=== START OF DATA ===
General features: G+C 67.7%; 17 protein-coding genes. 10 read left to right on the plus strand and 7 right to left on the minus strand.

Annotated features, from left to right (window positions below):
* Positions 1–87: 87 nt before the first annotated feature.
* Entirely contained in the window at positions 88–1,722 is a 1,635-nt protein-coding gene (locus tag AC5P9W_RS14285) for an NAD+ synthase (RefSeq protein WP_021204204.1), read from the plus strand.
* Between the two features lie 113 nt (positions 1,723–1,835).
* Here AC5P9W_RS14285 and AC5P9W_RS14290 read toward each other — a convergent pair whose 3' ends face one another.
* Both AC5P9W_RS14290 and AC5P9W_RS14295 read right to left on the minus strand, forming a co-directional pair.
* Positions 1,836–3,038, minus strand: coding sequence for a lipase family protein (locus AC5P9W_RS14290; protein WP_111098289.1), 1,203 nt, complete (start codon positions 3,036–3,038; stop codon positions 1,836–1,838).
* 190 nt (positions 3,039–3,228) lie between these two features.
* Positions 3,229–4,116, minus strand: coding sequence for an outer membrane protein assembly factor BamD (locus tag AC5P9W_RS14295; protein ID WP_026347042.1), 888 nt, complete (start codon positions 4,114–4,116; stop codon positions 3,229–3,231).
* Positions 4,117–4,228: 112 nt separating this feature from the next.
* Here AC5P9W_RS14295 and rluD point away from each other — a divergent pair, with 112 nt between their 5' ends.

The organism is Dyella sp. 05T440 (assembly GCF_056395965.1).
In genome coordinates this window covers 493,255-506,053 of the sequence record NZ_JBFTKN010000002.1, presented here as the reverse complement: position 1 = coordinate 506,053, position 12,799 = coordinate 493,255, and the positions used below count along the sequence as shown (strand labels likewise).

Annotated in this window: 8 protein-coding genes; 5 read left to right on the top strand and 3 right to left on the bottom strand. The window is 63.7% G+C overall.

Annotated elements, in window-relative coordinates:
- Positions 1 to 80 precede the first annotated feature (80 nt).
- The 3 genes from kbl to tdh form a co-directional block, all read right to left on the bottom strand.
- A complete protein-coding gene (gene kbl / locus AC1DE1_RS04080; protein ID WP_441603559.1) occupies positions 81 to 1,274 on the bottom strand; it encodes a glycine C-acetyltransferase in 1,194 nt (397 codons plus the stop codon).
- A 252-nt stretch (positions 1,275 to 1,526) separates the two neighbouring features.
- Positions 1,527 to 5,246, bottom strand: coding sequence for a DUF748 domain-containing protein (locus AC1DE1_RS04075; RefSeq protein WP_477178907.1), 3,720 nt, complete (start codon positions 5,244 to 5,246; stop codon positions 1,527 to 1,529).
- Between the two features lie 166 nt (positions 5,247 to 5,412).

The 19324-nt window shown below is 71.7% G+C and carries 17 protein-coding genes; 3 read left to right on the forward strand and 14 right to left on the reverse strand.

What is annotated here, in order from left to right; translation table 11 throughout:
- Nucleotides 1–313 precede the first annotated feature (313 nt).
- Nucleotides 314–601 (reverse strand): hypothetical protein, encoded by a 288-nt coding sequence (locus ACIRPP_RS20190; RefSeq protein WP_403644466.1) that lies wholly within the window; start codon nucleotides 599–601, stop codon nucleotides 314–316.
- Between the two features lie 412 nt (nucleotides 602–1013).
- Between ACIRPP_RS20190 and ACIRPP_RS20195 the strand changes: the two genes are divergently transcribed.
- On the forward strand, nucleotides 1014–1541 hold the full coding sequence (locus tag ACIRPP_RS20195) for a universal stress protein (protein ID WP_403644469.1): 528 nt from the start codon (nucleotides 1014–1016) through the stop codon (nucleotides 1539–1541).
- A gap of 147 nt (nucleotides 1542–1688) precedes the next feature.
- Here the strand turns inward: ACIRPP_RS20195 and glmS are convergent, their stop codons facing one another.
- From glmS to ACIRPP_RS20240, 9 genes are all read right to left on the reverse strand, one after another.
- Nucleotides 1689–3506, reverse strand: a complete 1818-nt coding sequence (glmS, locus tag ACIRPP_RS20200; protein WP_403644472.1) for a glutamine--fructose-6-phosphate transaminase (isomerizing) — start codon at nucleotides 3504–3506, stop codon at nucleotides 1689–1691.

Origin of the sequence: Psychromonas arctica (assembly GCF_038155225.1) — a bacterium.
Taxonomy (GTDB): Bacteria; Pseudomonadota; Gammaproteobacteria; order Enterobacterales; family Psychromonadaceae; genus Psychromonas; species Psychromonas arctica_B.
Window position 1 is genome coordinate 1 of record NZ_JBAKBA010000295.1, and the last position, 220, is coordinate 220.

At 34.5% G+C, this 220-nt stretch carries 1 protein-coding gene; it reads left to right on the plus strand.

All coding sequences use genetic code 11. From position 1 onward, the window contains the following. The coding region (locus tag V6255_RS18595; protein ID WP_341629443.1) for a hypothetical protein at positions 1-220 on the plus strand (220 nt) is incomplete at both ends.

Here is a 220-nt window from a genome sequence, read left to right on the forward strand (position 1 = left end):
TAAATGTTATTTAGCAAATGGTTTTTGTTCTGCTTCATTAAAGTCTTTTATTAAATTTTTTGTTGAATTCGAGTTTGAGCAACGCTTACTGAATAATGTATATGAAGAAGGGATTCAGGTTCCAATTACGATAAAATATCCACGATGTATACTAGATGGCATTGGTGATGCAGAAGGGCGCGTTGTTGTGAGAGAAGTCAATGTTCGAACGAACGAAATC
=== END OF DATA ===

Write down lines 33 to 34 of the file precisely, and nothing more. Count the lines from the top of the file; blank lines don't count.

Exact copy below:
- Nucleotides 1689–3506, reverse strand: a complete 1818-nt coding sequence (glmS, locus tag ACIRPP_RS20200; protein WP_403644472.1) for a glutamine--fructose-6-phosphate transaminase (isomerizing) — start codon at nucleotides 3504–3506, stop codon at nucleotides 1689–1691.

Origin of the sequence: Psychromonas arctica (assembly GCF_038155225.1) — a bacterium.